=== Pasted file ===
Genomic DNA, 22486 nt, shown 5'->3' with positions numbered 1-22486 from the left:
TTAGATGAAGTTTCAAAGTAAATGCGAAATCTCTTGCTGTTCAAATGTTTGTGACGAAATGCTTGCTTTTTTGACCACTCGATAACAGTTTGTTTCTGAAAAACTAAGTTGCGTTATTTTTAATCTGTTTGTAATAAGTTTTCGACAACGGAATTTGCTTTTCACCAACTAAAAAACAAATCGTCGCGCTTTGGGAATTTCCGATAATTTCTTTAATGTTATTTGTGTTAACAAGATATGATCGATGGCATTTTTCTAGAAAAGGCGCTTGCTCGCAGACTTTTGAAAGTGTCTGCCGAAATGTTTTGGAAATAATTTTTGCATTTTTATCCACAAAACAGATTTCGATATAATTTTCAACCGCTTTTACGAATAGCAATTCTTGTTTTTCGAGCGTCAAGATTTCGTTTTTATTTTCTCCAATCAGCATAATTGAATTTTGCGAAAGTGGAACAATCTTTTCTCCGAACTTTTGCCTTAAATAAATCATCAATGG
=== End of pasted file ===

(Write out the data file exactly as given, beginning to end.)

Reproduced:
Genomic DNA, 22486 nt, shown 5'->3' with positions numbered 1-22486 from the left:
TTAGATGAAGTTTCAAAGTAAATGCGAAATCTCTTGCTGTTCAAATGTTTGTGACGAAATGCTTGCTTTTTTGACCACTCGATAACAGTTTGTTTCTGAAAAACTAAGTTGCGTTATTTTTAATCTGTTTGTAATAAGTTTTCGACAACGGAATTTGCTTTTCACCAACTAAAAAACAAATCGTCGCGCTTTGGGAATTTCCGATAATTTCTTTAATGTTATTTGTGTTAACAAGATATGATCGATGGCATTTTTCTAGAAAAGGCGCTTGCTCGCAGACTTTTGAAAGTGTCTGCCGAAATGTTTTGGAAATAATTTTTGCATTTTTATCCACAAAACAGATTTCGATATAATTTTCAACCGCTTTTACGAATAGCAATTCTTGTTTTTCGAGCGTCAAGATTTCGTTTTTATTTTCTCCAATCAGCATAATTGAATTTTGCGAAAGTGGAACAATCTTTTCTCCGAACTTTTGCCTTAAATAAATCATCAATGG